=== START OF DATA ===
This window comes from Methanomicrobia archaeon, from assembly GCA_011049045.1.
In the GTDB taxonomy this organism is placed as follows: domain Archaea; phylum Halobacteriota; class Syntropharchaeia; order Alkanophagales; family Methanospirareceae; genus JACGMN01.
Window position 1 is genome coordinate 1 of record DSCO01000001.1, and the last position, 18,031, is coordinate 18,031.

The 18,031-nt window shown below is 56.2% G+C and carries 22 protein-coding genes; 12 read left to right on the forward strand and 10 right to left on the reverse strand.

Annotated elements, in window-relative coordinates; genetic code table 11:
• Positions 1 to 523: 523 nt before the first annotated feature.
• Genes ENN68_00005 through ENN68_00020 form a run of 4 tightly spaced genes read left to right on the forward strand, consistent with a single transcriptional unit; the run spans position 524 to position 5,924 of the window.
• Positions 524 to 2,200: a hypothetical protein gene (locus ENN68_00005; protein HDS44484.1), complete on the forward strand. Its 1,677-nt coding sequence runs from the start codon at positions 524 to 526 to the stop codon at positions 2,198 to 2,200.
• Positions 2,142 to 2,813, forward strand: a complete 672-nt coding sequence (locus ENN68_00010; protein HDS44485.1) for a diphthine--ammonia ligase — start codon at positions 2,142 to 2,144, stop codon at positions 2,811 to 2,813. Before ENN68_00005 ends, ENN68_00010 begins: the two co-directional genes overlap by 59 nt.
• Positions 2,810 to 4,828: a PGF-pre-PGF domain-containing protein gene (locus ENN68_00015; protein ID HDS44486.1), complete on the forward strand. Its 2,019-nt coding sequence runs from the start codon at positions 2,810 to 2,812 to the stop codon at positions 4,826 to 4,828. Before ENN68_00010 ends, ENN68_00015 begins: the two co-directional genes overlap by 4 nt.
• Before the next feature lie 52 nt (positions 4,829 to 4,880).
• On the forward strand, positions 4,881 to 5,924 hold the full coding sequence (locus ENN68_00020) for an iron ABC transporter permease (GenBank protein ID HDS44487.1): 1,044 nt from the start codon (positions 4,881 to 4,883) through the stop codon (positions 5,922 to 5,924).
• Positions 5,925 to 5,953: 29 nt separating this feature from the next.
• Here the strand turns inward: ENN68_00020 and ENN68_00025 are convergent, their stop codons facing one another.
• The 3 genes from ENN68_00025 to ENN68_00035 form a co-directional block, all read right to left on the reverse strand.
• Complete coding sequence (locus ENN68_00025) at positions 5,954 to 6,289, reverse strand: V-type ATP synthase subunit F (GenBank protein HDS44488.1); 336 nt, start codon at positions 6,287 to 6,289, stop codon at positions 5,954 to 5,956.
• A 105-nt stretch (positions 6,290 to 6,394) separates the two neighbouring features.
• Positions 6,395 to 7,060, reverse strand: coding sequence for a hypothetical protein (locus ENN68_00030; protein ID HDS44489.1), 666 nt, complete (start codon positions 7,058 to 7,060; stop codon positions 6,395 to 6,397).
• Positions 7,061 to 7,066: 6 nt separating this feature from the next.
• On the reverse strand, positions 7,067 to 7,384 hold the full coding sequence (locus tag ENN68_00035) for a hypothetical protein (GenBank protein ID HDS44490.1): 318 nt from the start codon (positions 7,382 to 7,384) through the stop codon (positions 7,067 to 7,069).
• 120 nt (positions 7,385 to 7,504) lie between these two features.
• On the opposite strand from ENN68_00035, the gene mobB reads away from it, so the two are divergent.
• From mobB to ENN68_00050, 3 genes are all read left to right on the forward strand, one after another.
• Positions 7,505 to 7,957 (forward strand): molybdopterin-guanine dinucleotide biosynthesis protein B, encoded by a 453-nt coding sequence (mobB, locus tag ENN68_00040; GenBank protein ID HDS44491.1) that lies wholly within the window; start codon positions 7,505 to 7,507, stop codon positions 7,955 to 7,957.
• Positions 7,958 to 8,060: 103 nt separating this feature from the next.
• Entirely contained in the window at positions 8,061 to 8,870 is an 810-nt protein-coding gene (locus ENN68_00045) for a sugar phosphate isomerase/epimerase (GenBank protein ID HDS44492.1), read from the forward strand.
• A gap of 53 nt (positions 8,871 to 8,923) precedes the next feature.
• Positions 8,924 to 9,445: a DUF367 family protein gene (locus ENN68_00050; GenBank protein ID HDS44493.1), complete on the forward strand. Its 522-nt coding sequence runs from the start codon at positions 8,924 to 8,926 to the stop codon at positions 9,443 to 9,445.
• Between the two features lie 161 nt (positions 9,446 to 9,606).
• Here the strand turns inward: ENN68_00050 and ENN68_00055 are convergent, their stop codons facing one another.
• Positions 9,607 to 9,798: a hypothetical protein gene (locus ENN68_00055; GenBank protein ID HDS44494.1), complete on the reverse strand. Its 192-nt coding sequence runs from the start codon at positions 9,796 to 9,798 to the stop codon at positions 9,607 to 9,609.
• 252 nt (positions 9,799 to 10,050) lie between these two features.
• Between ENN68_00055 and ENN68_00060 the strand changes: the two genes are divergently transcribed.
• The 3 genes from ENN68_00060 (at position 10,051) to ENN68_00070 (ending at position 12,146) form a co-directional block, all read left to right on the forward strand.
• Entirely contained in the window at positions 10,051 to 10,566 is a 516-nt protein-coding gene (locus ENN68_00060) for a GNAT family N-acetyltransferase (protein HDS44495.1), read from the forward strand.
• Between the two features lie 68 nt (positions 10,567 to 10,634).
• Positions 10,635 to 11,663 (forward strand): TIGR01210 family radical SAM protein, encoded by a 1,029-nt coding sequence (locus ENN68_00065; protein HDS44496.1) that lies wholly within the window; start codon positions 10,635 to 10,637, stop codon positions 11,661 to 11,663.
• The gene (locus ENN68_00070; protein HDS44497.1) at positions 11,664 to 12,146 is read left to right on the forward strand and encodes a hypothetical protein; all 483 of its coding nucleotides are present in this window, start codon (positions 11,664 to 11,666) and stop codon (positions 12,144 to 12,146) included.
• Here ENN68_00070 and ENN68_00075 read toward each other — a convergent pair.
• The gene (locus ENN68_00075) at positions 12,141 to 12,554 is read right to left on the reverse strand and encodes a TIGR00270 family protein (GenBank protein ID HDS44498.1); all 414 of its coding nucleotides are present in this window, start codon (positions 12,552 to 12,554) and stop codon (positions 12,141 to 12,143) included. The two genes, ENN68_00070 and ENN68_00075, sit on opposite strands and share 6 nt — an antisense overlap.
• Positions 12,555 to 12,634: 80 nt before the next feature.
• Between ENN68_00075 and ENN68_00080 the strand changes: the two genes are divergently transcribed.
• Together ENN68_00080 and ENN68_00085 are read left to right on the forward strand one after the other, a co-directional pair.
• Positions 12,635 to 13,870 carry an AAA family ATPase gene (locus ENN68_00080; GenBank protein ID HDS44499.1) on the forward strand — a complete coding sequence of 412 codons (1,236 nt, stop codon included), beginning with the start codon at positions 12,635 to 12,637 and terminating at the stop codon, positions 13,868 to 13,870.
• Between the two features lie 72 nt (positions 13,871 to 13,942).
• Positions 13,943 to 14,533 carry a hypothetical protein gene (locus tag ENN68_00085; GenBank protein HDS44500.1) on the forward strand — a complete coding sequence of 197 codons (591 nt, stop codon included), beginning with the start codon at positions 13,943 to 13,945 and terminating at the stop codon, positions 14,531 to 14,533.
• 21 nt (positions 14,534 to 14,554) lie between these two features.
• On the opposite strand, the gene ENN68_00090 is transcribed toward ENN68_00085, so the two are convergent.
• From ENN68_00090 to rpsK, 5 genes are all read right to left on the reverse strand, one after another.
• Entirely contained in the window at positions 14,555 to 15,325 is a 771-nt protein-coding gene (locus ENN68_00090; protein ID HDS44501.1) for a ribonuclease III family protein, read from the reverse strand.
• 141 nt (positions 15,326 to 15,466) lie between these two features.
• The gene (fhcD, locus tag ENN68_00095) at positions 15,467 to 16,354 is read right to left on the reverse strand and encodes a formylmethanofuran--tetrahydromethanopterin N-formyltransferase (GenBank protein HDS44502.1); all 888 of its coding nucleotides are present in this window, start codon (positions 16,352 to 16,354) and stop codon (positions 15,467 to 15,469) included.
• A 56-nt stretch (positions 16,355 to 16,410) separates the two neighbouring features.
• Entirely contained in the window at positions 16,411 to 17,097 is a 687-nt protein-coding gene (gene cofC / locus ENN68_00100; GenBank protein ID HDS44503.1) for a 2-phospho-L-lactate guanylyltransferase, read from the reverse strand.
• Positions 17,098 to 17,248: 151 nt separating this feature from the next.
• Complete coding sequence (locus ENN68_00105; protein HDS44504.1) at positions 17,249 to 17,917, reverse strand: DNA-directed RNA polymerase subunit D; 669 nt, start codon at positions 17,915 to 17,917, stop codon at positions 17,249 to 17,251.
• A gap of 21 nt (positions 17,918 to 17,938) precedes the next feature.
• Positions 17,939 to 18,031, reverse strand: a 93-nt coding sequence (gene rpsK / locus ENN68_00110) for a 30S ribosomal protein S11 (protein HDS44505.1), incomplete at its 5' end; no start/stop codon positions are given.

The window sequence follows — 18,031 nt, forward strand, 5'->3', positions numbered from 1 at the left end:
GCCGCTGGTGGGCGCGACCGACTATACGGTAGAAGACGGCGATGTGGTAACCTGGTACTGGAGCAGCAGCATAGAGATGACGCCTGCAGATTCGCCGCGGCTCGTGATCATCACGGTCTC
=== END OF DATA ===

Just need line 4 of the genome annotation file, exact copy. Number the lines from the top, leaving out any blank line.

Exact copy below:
The 18,031-nt window shown below is 56.2% G+C and carries 22 protein-coding genes; 12 read left to right on the forward strand and 10 right to left on the reverse strand.